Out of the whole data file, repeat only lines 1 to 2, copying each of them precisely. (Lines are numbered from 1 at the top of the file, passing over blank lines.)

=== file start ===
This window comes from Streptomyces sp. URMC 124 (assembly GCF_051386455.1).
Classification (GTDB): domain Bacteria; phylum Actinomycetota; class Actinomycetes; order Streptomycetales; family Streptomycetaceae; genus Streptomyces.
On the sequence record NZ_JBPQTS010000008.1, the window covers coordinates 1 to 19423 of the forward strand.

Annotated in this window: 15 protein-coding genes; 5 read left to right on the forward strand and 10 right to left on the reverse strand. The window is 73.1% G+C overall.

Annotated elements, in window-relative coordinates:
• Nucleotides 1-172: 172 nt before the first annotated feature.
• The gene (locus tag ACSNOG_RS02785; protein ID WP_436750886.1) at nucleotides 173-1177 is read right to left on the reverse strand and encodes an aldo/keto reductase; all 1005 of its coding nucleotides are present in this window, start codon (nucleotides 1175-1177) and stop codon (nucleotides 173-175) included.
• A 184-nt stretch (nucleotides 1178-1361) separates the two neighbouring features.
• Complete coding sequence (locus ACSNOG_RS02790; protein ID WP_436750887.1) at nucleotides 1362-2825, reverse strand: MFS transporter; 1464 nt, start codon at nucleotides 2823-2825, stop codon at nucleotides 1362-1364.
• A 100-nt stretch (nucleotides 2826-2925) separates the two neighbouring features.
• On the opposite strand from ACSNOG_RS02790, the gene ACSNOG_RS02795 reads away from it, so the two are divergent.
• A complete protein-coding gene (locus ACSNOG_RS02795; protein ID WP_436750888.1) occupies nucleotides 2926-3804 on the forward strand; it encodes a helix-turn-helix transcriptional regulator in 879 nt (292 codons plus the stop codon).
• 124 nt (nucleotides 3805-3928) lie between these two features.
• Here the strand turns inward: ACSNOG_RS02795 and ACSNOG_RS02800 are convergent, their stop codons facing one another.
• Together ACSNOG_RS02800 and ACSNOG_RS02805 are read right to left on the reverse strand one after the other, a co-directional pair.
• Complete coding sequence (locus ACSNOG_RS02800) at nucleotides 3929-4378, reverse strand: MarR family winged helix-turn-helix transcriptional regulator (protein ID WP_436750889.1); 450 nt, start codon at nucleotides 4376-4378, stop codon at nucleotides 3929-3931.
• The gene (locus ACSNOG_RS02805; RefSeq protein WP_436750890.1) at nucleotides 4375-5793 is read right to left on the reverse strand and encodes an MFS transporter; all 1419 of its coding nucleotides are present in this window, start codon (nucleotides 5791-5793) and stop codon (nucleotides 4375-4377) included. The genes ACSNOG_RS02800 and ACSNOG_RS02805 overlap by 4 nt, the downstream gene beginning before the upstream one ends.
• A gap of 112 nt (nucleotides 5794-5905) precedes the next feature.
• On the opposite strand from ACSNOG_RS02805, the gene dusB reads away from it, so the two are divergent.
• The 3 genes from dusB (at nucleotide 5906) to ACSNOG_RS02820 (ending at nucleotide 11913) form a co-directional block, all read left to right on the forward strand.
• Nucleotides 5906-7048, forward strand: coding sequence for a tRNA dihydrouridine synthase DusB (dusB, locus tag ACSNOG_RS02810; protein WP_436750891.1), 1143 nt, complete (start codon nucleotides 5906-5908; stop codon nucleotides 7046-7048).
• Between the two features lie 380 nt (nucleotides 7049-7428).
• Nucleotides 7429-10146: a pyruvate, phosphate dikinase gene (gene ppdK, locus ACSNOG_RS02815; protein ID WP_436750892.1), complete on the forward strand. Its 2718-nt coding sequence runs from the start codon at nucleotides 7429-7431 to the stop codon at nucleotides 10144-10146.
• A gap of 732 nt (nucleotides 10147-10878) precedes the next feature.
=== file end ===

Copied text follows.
This window comes from Streptomyces sp. URMC 124 (assembly GCF_051386455.1).
Classification (GTDB): domain Bacteria; phylum Actinomycetota; class Actinomycetes; order Streptomycetales; family Streptomycetaceae; genus Streptomyces.